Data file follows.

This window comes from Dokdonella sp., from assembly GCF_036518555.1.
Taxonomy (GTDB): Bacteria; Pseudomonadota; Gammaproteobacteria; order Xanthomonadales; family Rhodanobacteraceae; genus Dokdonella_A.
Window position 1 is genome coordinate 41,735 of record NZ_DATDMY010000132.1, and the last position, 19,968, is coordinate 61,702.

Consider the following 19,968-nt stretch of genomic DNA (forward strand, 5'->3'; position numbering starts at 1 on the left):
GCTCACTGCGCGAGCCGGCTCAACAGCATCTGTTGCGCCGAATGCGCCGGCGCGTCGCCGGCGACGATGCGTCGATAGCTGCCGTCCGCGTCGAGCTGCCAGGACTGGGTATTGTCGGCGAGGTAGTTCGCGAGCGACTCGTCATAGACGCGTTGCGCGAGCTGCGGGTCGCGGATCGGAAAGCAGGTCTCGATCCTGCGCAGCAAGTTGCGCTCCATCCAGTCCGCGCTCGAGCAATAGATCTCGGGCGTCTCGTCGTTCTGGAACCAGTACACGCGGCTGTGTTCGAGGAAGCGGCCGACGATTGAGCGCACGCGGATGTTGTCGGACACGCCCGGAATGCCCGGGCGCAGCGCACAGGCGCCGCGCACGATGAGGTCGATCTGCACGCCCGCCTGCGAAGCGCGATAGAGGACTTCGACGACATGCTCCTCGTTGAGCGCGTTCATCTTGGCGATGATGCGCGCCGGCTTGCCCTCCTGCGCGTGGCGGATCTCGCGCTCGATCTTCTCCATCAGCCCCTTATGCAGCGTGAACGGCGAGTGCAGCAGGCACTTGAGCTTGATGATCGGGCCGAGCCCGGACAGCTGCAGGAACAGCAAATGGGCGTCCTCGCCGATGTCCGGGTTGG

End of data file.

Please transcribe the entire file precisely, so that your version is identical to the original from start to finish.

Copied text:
This window comes from Dokdonella sp., from assembly GCF_036518555.1.
Taxonomy (GTDB): Bacteria; Pseudomonadota; Gammaproteobacteria; order Xanthomonadales; family Rhodanobacteraceae; genus Dokdonella_A.
Window position 1 is genome coordinate 41,735 of record NZ_DATDMY010000132.1, and the last position, 19,968, is coordinate 61,702.

Consider the following 19,968-nt stretch of genomic DNA (forward strand, 5'->3'; position numbering starts at 1 on the left):
GCTCACTGCGCGAGCCGGCTCAACAGCATCTGTTGCGCCGAATGCGCCGGCGCGTCGCCGGCGACGATGCGTCGATAGCTGCCGTCCGCGTCGAGCTGCCAGGACTGGGTATTGTCGGCGAGGTAGTTCGCGAGCGACTCGTCATAGACGCGTTGCGCGAGCTGCGGGTCGCGGATCGGAAAGCAGGTCTCGATCCTGCGCAGCAAGTTGCGCTCCATCCAGTCCGCGCTCGAGCAATAGATCTCGGGCGTCTCGTCGTTCTGGAACCAGTACACGCGGCTGTGTTCGAGGAAGCGGCCGACGATTGAGCGCACGCGGATGTTGTCGGACACGCCCGGAATGCCCGGGCGCAGCGCACAGGCGCCGCGCACGATGAGGTCGATCTGCACGCCCGCCTGCGAAGCGCGATAGAGGACTTCGACGACATGCTCCTCGTTGAGCGCGTTCATCTTGGCGATGATGCGCGCCGGCTTGCCCTCCTGCGCGTGGCGGATCTCGCGCTCGATCTTCTCCATCAGCCCCTTATGCAGCGTGAACGGCGAGTGCAGCAGGCACTTGAGCTTGATGATCGGGCCGAGCCCGGACAGCTGCAGGAACAGCAAATGGGCGTCCTCGCCGATGTCCGGGTTGG